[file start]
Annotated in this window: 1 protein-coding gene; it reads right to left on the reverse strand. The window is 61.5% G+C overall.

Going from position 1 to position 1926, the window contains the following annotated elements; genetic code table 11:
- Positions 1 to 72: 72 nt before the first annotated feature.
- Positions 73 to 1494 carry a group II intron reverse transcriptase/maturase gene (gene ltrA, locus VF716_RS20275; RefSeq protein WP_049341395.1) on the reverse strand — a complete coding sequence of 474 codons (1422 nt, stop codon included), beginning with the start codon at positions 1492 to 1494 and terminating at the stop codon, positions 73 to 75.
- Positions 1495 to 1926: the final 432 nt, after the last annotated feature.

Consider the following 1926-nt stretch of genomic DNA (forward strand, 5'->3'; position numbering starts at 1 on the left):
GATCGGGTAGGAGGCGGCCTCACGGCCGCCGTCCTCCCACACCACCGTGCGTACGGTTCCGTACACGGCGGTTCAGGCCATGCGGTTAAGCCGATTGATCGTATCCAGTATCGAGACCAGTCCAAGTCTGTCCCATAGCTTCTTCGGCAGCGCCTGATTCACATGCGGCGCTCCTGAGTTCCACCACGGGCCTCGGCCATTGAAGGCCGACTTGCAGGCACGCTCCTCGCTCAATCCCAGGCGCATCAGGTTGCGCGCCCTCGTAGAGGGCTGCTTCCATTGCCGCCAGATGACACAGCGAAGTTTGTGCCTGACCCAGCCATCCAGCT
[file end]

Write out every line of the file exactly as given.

Annotated in this window: 1 protein-coding gene; it reads right to left on the reverse strand. The window is 61.5% G+C overall.

Going from position 1 to position 1926, the window contains the following annotated elements; genetic code table 11:
- Positions 1 to 72: 72 nt before the first annotated feature.
- Positions 73 to 1494 carry a group II intron reverse transcriptase/maturase gene (gene ltrA, locus VF716_RS20275; RefSeq protein WP_049341395.1) on the reverse strand — a complete coding sequence of 474 codons (1422 nt, stop codon included), beginning with the start codon at positions 1492 to 1494 and terminating at the stop codon, positions 73 to 75.
- Positions 1495 to 1926: the final 432 nt, after the last annotated feature.

Consider the following 1926-nt stretch of genomic DNA (forward strand, 5'->3'; position numbering starts at 1 on the left):
GATCGGGTAGGAGGCGGCCTCACGGCCGCCGTCCTCCCACACCACCGTGCGTACGGTTCCGTACACGGCGGTTCAGGCCATGCGGTTAAGCCGATTGATCGTATCCAGTATCGAGACCAGTCCAAGTCTGTCCCATAGCTTCTTCGGCAGCGCCTGATTCACATGCGGCGCTCCTGAGTTCCACCACGGGCCTCGGCCATTGAAGGCCGACTTGCAGGCACGCTCCTCGCTCAATCCCAGGCGCATCAGGTTGCGCGCCCTCGTAGAGGGCTGCTTCCATTGCCGCCAGATGACACAGCGAAGTTTGTGCCTGACCCAGCCATCCAGCT